Docker Installation

Installation with Docker

This installation method requires Docker and Docker Compose. Use bin/configure and pick docker, which enables all needed services as containers, or mixed which lets you pick which services you'd like to create containers for. This way you can use services in the host machine, which may be useful if your host already has a webserver, for instance.

If you elect to not use some service containers, check Instal without Docker with shell access for details on the configuration of each service.

Please remember that for the installation configure script to use docker, it is necessary that the executing user is in the docker group.


In order to host your GNU social instance, you'll need a domain:

  • DNS domain
  • docker
  • docker-compose

If you don't have a fixed public IP, for local hosting or development, or if you're behind a NAT, use a dynamic DNS solutions. Search for GnuDIP host or dynamic dns. To use GnuDIP, clone, then inspect and run the ./ script. This allows you to have a domain that dynamically points to your IP address.

If you want to install locally for development or experimenting purposes, you can use localhost as the root domain while configuring the installation. If you then specify a subdomain, don't forget to add it in the /etc/hosts file.

Configuring DNS

In order for your GNU social node to be accessible with your chosen hostname, you can create an A or AAAA DNS record, with your server's fixed IP v4 or v6 respectively in your DNS provider (normally, your domain registrar); the A record doesn't need to be at the root of your domain, meaning it's name can be a subdomain. For dynamic IPs, create a CNAME record pointing to the hostname you created with your chosen Dynamic DNS host. A CNAME cannot normally be created for a domain root, so you must use a subdomain. Note that some DNS providers provide 'CNAME flattening', in which case you can use your root domain.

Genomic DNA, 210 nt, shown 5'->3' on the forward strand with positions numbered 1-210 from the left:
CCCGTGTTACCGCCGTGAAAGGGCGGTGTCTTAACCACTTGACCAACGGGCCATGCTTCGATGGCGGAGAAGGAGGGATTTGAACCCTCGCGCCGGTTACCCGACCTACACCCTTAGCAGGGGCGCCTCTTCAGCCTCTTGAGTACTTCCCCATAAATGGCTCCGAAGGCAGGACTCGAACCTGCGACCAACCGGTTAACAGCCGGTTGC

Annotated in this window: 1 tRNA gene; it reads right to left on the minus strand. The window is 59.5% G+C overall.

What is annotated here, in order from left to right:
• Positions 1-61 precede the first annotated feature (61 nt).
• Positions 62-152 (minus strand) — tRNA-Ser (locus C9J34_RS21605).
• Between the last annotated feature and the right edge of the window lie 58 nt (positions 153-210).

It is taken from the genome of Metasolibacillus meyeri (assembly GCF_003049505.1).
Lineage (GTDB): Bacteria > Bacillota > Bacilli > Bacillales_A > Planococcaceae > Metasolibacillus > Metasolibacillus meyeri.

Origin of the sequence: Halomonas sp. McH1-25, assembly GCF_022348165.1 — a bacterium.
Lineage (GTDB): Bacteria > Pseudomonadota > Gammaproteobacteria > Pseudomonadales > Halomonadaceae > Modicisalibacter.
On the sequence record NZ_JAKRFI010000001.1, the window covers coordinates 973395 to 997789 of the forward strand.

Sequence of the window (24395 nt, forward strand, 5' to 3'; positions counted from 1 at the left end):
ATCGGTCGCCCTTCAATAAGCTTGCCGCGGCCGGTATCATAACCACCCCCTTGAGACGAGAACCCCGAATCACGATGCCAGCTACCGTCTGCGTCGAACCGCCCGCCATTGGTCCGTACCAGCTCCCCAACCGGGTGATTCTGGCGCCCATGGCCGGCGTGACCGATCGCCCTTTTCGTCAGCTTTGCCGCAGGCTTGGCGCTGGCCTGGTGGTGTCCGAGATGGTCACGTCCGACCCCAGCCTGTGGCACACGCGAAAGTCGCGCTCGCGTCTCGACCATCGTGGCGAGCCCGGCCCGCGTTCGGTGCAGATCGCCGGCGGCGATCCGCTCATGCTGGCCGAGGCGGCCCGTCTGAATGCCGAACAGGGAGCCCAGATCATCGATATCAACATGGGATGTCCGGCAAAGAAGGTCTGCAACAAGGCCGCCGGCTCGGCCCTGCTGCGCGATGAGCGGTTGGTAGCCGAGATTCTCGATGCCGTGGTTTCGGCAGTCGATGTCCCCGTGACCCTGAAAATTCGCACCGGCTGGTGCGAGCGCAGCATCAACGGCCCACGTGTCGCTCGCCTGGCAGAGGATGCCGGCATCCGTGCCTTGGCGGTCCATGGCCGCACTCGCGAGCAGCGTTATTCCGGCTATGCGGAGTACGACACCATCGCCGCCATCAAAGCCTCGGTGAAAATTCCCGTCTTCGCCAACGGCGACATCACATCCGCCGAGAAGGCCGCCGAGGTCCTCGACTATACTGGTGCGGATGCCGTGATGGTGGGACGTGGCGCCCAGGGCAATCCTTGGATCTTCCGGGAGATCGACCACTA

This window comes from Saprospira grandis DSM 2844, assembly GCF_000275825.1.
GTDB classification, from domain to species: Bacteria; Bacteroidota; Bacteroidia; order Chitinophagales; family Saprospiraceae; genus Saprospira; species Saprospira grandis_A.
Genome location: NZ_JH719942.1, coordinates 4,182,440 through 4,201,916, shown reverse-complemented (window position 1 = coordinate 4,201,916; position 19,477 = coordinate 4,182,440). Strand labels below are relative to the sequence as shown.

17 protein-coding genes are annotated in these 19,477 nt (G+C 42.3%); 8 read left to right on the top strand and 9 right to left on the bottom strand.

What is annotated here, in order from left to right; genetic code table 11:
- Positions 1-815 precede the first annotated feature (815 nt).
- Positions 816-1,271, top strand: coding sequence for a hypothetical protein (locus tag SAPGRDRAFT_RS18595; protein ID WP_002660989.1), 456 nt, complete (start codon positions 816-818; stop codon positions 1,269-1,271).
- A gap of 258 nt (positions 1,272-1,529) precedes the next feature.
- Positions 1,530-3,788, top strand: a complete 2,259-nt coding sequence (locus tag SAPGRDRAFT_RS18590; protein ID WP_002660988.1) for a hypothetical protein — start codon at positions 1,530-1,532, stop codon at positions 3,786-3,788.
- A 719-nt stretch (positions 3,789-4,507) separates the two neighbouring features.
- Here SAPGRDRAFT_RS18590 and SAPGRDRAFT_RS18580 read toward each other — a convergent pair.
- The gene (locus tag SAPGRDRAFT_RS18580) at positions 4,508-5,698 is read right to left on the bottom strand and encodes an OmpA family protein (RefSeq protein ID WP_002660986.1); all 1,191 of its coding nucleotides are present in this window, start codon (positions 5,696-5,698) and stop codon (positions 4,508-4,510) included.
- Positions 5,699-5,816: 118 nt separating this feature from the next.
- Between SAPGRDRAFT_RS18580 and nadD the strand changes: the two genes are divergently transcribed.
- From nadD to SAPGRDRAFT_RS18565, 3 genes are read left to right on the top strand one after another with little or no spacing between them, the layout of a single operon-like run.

Configuring TLS/SSL

You should configure a valid certificate and use TLS/SSL in most cases, one exception being wanting to use the Tor network.

The bin/configure script is capable of setting this up for you if you use a Docker container. Otherwise, using certbot and Let's Encrypt is recommended

There are multiple approaches to achieve this, among which are using your own (non-self) signed certificate, or using a proxy service capable of either proxying an HTTP connection to HTTPS (not recommended) or an HTTPS connection to HTTPS. For this approach, follow the instructions of your proxy service provider, but generally you'll use a self signed certificate, which the configuration script can generate.

TODO Mail server configuration (links below)

GNU social can be configured to send emails for various reasons. See mail server configuration. You'll need a certificate for your web domain and your mail domain, which may or may not be the same (if you use the same hostname for both, or a certificate valid for both).

TODO improve external certificate handling

If you prefer to not use Let's Encrypt, or the docker container, pick mixed and uncheck the certbot service or pick external.

Place your certificate in the folder docker/certbot/.files/live/$HOSTNAME/, where $HOSTNAME is the name where you want to host your node, such as social.yourdomain. Remember you also need a certificate for your mail server.

Without TLS/SSL

This is not recommended unless you know what you're doing. One exception is if you want your node to be used with the Tor network.

Pick 'mixed' and uncheck the certbot service to disable it, or external, if not using docker.


TODO more detail

Run the bin/configure script and enter the information as asked.

This will generate all the required .env files and (optionally) a docker-compose.yaml file.


The PHP docker container needs the GNU social folder to be owned by the group 82 (www-data).


If you elected to use all or some containers, run docker-compose up from the root of the project (the folder where the .git folder is). In this form, the application can be stopped by pressing C-c (^C, CTRL + C); pressing it again will force the containers to stop immediately. However, this form will show you all logs, but in most cases, you won't want to see those all the time. For that, run docker-compose up -d from the same directory; The application can then be stopped with docker-compose down.